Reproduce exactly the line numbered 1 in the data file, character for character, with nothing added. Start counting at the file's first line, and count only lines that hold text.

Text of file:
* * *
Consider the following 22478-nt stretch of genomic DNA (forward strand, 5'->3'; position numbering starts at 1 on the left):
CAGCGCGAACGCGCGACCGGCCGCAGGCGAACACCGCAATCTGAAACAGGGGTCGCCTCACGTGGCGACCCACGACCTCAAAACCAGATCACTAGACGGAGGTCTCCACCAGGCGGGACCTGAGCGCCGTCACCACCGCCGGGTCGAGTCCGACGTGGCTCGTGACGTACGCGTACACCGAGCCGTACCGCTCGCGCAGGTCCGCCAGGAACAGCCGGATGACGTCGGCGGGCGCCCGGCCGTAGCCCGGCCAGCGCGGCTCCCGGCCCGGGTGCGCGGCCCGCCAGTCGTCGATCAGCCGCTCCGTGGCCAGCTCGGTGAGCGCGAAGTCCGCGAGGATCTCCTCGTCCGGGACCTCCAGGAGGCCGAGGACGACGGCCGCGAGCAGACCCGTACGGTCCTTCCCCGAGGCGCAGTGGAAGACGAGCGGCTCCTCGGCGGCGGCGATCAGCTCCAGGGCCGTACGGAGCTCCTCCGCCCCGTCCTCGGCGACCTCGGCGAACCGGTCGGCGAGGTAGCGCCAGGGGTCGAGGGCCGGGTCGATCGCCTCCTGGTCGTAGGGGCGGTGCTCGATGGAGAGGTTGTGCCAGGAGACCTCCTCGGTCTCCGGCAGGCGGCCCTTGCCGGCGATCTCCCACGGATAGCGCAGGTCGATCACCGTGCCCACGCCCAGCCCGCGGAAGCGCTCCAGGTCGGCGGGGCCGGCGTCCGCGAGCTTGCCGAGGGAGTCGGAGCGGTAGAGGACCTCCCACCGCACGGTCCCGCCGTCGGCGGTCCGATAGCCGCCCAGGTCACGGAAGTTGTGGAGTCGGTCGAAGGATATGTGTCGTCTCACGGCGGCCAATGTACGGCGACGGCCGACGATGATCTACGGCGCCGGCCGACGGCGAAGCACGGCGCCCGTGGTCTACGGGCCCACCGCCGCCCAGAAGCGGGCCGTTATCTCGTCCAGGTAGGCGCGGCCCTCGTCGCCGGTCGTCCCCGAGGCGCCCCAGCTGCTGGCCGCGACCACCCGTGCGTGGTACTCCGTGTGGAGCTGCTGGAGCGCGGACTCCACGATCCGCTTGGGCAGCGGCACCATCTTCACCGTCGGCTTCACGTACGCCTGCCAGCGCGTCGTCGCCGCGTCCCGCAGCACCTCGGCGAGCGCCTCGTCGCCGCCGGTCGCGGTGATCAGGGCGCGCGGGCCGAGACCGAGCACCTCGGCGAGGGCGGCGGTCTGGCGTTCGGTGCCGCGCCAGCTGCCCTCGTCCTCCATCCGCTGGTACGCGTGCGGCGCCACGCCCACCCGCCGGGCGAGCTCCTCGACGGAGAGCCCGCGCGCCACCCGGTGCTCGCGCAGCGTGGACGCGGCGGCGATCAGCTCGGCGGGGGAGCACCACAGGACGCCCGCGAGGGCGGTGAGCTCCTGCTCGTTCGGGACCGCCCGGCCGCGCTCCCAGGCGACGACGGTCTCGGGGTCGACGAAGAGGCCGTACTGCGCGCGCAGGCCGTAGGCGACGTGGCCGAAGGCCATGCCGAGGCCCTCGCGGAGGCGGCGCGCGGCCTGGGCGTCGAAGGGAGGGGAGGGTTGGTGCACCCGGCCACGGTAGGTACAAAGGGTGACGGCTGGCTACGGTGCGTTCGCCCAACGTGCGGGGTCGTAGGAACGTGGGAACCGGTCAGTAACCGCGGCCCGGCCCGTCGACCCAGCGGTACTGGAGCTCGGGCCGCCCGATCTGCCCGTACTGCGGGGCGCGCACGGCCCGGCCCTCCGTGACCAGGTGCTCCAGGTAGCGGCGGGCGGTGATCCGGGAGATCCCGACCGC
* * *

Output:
Consider the following 22478-nt stretch of genomic DNA (forward strand, 5'->3'; position numbering starts at 1 on the left):